Is looking to the past key to our future?

How many times have we seen that the rush for ‘progress’ has resulted in disaster? 

Too many times for sure. We so often see that the so-called old methods or perhaps it is more accurate to refer to them as traditional methods, in many areas, farming being one, reduction in plastic consumption being another and decoration being another.

The debate around climate change and whether it exists or not rumbles onwards but at least we are seeing some positive movement, at least in terms of preserving the planet that we inhabit. 

In our business, eco credentials are really important and that has partially prompted me writing this blog article. 

Let me start by saying that we are a reseller of eco-friendly paint and finishing products, amongst those being a range of lime paints. 

Like most people, until fairly recently I was pretty ignorant of the downsides of the paint that I was using to decorate my home. We all see the adverts showing us lovely colours and we go to the big store and buy the paint that we have had marketed at us, without giving too much thought to what we may be ultimately doing. 

Over the past few years, I have been looking at natural finishes in more detail and what I have found is that there is little information being circulated about lime paint and lime plaster finishes but lots about latex paint for instance. Ironically, there is never any mention of the downsides of using latex paint on our walls in our homes. 

Lime paints, chalk paints and natural finishes have a long and rich history, perhaps most famously in what we can still see today from the Italian Masters such as Michaelangelo. 

That said, there is a strong tradition in Northern Europe and in Britain too, pink is often associated with Suffolk, for example, and vibrant orange with the Lothians. Impurities in early lime commonly produced off-white lime finishes, without additional pigments, not today’s startling white. 

Here in Bulgaria, there are many areas, perhaps mostly in the Rhodope mountains where lime finishes have been used for centuries and are still looking great. 

Why should we consider lime paint for our home decoration, internal and external? 

It is healthy;

Using the modern latex paint products basically gives us a room that is coated in a plastic finish. These rooms do not breathe and are not resistant to bacteria and mould (sound familiar?). 

Lime finishes especially cure by a process known as carbonation, they draw in the carbon dioxide that we breathe out and use that to harden. 

Due to their high alkalinity, lime paints are highly resistant to mould and bacteria. 

Importantly for old buildings, as many of us live in here in Bulgaria, lime finishing can also consolidate surfaces and, unlike with uniform synthetic coatings, provides attractive colour variations, especially after weathering. The alkalinity deters wood-boring beetles and helps sterilise walls. Being solvent free is another advantage. 

Have you ever wondered why so many people living in the city suffer from allergies? Especially in children, these manifestations are a real epidemic. I do believe that some of the reasons for this lie  in what we have built and furnished our homes with, because the widely available interior paints and furniture varnishes are based on chemical ingredients that highly pollute the air and emit harmful substances.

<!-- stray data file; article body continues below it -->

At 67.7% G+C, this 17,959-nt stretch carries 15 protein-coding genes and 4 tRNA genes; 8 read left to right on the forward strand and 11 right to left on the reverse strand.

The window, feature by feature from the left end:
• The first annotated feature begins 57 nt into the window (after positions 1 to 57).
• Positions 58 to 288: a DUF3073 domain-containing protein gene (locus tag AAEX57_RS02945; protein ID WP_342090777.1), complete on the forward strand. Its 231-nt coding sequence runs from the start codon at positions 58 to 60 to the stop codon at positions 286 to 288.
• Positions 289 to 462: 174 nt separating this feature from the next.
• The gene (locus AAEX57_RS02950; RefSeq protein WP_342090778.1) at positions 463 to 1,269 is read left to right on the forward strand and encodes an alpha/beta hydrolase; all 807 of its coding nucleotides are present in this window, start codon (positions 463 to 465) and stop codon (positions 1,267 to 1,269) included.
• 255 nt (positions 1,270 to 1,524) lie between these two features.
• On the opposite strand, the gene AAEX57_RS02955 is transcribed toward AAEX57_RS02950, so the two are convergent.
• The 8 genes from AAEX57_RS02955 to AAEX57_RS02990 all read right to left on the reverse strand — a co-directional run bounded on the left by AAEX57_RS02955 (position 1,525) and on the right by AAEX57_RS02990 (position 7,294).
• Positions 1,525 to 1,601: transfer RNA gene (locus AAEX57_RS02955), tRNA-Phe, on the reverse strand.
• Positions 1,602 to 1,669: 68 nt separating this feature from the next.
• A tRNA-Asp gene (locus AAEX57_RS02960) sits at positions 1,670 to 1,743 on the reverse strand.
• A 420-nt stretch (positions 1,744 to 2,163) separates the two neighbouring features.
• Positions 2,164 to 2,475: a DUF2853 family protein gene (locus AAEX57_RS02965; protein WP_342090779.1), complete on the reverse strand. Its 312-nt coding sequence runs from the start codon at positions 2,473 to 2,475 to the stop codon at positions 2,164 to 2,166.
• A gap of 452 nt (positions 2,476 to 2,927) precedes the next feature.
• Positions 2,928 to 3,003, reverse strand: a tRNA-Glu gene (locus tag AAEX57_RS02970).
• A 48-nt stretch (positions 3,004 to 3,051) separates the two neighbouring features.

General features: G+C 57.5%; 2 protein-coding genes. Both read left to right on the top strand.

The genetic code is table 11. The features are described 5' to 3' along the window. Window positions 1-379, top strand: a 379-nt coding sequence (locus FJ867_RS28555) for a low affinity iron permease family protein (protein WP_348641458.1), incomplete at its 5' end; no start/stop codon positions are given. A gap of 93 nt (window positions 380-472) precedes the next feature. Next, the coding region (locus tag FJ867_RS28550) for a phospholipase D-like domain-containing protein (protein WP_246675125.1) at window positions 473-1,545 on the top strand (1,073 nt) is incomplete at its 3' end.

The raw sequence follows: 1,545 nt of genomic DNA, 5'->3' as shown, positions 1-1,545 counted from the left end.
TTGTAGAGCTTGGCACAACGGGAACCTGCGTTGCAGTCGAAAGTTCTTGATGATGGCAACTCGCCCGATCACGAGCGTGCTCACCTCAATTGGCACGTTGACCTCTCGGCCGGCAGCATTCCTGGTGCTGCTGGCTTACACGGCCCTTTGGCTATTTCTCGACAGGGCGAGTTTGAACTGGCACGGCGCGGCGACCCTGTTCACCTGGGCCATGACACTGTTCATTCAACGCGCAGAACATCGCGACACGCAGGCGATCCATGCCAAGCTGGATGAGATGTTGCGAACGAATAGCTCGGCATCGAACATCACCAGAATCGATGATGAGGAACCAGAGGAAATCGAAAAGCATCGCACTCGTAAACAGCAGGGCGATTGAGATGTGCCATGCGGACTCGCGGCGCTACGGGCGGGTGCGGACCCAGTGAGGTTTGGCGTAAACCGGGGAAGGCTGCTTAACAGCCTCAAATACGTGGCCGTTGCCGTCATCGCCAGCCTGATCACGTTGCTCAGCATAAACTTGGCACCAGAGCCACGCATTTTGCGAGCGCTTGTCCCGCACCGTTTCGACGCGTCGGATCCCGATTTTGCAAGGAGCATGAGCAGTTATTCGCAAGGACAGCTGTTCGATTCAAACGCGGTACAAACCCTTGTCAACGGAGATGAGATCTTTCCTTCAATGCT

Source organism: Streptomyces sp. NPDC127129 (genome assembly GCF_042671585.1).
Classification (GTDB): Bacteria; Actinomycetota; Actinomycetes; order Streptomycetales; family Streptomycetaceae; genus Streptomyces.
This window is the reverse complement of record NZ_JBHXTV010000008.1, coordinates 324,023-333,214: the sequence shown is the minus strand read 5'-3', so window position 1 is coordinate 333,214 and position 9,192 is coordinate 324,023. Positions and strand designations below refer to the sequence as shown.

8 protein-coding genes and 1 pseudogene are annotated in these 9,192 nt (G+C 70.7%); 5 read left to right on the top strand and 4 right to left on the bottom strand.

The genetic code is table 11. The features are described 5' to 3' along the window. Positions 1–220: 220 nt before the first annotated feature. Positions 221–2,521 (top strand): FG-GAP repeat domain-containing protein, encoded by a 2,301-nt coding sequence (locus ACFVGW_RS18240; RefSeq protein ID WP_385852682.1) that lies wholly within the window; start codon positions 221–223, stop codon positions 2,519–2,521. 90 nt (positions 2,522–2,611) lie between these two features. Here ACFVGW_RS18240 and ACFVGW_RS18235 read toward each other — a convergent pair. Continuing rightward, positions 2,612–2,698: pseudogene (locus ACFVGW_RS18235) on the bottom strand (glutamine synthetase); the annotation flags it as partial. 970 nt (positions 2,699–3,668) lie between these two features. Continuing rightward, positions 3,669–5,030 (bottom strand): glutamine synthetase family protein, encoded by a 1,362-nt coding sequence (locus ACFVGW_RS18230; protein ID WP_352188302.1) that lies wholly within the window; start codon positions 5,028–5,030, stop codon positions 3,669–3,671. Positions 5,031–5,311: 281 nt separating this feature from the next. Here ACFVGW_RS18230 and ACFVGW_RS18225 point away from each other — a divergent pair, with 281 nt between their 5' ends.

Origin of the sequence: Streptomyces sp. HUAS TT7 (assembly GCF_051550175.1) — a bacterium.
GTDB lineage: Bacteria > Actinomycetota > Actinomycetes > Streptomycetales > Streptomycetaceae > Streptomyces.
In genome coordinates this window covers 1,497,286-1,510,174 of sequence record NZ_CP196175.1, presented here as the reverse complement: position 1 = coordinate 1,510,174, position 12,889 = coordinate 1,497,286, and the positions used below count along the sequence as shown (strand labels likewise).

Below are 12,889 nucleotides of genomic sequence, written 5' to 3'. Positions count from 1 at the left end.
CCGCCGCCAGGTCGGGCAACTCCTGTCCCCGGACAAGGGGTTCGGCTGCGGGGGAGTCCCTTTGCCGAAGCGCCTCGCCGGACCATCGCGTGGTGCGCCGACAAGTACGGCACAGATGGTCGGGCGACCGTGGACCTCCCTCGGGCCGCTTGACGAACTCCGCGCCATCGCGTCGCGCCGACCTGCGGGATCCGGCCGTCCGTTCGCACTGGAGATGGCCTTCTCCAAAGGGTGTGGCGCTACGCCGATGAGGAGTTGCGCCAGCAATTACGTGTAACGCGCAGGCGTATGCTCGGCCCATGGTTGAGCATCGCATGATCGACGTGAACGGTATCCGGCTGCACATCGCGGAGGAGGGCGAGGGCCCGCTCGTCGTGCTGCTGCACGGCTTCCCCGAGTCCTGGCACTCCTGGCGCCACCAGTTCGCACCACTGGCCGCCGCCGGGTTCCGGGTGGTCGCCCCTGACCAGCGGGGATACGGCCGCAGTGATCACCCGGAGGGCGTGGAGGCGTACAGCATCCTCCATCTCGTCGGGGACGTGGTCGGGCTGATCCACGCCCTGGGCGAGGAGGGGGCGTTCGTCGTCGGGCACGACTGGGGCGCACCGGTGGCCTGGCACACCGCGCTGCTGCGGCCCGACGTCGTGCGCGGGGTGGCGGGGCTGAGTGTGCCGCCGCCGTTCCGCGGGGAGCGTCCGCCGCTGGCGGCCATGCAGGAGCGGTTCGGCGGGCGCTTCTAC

These are the so-called VOCs - volatile organic substances with a proven harmful long-term impact on our health. They cause rashes, difficulty breathing, dizziness, poor concentration, headaches.

It is durable;

Slaked lime products (cooked active lime stored in water for up to 2 years, thus becoming inactive lime) will carbonise with mineral surfaces and create a mineral bond that will continue to harden for decades.

The lifespan is far greater than the modern latex type finishes, typically in excess of 50 years.

Ready for a rustic finish?

We have been conditioned or marketed to so much that we are constantly looking for the ‘perfect’ uniform finish (we do offer chalk based wall paints too, for a uniform finish, a subject for another day). 

It is sometimes a huge leap of faith to consider a non-uniform or rustic finish. Indeed, when applying a lime finish for the first time, not being able to ‘see’ what the finish will look like before it is fully dry, can be daunting too. 

There are also stories that do the rounds about how difficult it can be to apply. My thoughts are that once we get past the idea of a uniform finish and buy into the rustic finish, there is great fun to be had. Modern lime paints and washes are not difficult to apply and of course, preparation is the key. A lime finish needs a mineral base to be applied before application. The steps are really not that different to those for more modern paints. 

Traditionally, colour matching has been an issue as the finishes were hand-made in batches, usually on site and to a general recipe. Thankfully, there are many manufacturers (Autentico included) out there who have taken this on board and have developed a consistent set of base materials and offer colours that can be replicated time and again. 

Now for the advertising bit, we offer two ranges of lime paints; Venice for indoors, available in 40 colours.  The Va Bella (also called Kalei) for external use. This is super-eco in that it comes in powder form, no water added prior to delivery, it comes in a 25kg package with a lime compatible pigment powder, which can all mixed together on site. 

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